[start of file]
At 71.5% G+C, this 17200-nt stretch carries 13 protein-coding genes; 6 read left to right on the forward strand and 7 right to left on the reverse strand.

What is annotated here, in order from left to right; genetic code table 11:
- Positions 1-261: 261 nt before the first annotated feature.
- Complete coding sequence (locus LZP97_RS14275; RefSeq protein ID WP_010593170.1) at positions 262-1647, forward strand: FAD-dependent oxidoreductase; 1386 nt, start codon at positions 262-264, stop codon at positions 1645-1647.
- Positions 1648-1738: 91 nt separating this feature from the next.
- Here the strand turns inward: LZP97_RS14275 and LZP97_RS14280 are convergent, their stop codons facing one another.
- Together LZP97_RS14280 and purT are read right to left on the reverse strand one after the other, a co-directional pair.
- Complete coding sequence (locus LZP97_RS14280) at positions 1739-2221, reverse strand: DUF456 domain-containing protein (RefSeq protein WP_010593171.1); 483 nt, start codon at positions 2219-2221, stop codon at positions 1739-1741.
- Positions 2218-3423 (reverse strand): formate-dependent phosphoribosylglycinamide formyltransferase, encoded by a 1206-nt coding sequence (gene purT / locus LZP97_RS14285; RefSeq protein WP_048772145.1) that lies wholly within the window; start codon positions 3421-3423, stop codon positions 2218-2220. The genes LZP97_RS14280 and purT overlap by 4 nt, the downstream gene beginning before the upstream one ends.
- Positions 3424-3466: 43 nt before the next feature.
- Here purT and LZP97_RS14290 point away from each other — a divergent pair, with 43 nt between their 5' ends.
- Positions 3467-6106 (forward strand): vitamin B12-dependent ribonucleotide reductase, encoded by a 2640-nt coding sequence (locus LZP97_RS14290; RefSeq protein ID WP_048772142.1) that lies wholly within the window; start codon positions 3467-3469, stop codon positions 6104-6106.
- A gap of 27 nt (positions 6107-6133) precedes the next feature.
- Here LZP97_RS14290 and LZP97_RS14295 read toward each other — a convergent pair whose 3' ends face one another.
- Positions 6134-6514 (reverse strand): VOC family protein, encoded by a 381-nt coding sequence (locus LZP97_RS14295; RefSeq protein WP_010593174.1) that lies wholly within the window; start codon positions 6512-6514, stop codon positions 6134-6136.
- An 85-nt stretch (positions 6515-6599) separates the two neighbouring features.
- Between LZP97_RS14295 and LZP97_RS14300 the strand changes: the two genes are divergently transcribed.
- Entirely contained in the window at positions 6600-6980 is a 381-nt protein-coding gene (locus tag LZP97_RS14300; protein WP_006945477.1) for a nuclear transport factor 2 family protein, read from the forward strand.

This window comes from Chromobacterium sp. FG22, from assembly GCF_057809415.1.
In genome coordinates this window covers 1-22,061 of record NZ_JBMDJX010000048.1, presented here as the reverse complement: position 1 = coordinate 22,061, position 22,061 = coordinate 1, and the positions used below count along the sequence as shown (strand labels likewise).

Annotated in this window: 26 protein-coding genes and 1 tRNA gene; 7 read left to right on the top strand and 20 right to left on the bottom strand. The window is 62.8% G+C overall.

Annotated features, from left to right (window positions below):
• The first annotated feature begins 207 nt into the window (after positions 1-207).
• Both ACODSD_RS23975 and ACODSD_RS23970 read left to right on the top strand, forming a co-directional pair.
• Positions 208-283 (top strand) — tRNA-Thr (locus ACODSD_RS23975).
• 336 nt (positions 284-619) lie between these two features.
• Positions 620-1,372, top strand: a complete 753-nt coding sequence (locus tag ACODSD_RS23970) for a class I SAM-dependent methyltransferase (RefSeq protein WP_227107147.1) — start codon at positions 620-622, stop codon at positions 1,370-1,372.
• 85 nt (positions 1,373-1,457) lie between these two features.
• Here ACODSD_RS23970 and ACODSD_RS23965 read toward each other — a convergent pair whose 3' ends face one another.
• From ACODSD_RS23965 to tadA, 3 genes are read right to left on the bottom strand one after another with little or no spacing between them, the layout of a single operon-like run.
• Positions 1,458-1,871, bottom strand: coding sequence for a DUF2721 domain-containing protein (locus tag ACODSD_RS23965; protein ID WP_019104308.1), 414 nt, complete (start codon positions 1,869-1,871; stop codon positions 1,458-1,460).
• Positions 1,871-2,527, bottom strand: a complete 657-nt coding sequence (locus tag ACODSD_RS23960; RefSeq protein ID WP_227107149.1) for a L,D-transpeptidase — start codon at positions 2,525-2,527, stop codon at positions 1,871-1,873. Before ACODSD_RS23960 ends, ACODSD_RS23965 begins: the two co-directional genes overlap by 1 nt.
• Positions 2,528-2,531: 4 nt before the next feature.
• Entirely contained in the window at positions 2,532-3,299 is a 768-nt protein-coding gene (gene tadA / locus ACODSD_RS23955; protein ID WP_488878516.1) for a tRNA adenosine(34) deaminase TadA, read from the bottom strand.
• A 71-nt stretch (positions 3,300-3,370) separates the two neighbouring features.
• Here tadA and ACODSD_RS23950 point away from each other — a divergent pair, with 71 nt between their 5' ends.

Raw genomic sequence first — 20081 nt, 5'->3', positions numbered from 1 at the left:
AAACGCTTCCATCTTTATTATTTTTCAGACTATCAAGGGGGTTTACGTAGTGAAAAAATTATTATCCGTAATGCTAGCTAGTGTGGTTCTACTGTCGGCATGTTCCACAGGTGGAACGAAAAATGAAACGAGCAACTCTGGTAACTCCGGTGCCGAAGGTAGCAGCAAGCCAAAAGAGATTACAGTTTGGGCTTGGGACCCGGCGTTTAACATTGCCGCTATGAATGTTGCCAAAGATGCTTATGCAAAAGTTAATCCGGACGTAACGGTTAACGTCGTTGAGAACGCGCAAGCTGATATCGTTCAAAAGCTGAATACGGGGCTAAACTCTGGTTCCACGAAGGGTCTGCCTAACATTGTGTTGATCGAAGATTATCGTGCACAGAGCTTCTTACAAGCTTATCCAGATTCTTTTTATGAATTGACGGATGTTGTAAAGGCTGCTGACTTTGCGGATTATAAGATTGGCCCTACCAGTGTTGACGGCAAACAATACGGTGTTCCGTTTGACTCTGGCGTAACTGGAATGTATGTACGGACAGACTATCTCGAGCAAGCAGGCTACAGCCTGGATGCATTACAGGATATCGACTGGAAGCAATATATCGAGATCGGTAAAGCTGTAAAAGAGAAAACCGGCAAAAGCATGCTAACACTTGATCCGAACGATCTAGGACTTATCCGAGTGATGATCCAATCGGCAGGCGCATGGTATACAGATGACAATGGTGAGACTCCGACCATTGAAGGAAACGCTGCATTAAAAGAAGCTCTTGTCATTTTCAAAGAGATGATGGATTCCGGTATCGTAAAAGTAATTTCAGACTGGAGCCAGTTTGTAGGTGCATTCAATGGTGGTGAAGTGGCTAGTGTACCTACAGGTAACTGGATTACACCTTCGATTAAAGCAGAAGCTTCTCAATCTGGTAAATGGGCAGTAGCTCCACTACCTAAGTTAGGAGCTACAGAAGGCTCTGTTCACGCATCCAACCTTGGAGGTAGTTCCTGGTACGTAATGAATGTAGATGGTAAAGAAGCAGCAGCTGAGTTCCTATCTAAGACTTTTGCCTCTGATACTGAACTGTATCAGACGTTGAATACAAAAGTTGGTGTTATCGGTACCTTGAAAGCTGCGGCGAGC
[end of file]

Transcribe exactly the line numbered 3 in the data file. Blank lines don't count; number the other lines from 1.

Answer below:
- Positions 1-261: 261 nt before the first annotated feature.